The economic prosperity of the mid and late 1930s in Romania, when the country was one of the world’s big oil exporters and an important agricultural producer, had also beneficial consequences for the architectural scene. Innumerable buildings in the Art Deco and Modernist styles were erected and the Neo-Romanian style was at the peak of its its late phase of development through unique syntheses with the Art Deco. One of most interesting evolution of the local architecture was the increased preference among the public for Mediterranean inspired designs. It was an escapist architecture, fulfilling the similar aspirations as the Art Deco ocean liner theme popular in the same period, expressing the desire of the inhabitants of this corner of Europe, bestowed with a harsh winter climate, to escape to the sunnier and balmier places of the Mediterranean. The architecture on this theme developed in a series of sub-currents, spanning from Venetian and Florentine forms to Spanish and Moroccan ones or even fantasy fairy tale castle interpretations. A somehow more minor branch was what I would call the “mission” style, which to me is evocative more of California than of the Mediterranean. An interesting example which I would put in that category is the balcony presented here, located in Dacia area of Bucharest. The wooden elements are exquisite, of pleasant to the eye proportions and still in an excellent state of preservation, now nearly eight decades since their creation.
This is a run of the mill type of Neo-Romanian style house dating from the late 1920s, during the mature phase of development of Romania’s national style, just before the Art Deco and Modernist designs and building technologies made their triumphal entrance of the local architectural scene. The house is located in Domenii quarter in north west of Bucharest, a residential quarter developed mostly in the inter-war and wartime years by the upper middle classes. The edifice contains the essential Neo-Romanian features like the aparent cula tower (inspired from the c17h – c19th fortified yeoman houses in Oltenia in south western Romania) that makes up the corner (on the left hand side of the above photograph).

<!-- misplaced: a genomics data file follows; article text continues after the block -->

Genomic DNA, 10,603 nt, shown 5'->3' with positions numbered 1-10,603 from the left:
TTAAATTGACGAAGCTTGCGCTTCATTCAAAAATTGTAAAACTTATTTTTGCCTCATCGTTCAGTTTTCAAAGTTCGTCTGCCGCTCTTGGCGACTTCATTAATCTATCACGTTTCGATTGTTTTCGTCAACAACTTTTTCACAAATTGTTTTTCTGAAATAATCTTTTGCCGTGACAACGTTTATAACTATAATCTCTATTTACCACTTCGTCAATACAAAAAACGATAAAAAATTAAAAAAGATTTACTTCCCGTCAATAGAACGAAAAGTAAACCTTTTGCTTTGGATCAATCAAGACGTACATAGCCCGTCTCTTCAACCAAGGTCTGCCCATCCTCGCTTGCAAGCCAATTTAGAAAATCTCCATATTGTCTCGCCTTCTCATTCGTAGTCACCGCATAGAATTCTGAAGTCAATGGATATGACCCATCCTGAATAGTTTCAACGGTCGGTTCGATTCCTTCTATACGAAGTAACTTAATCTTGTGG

Another Neo-Romanian feature is seen in the triptych like windows and veranda, making allusion to the Christian trinity, inspired in their turn from the c18th Wallachian renaissance architecture (known as the Brancovan style).
The doorway awning is also inspired from Brancovan designs encountered at monasteries in Oltenia region.
The house has a heavy aspect due to the use of brick and wood in its structure and not much concrete and steel. It would represent a superb potential renovation and restoration project, which would probably consider the addition of another, more airy, floor in the same style and a new roof in the same manner, using ceramic tiles reminding the wooden shingle that from time immemorial covered the peasant houses in this part of the world.
Today is my birthday and I would like to celebrate it with a photographic array of decorative tiles dating from the 1900s, embellishing the façade of Ana Aslan Institute in Bucharest. The tiles display characteristics peculiar to the Art Nouveau style, one of my favourites. Bellow is a photograph of Diana and me taken yesterday, Sunday, in the near evening hours, after we had a nice celebratory dinner, followed by a walk in the beautiful Icoanei Garden area, surrounded by spring flowers and the soothing sunlight so characteristic of this season and latitude.
Details at http://wp.me/pFpRa-3Gt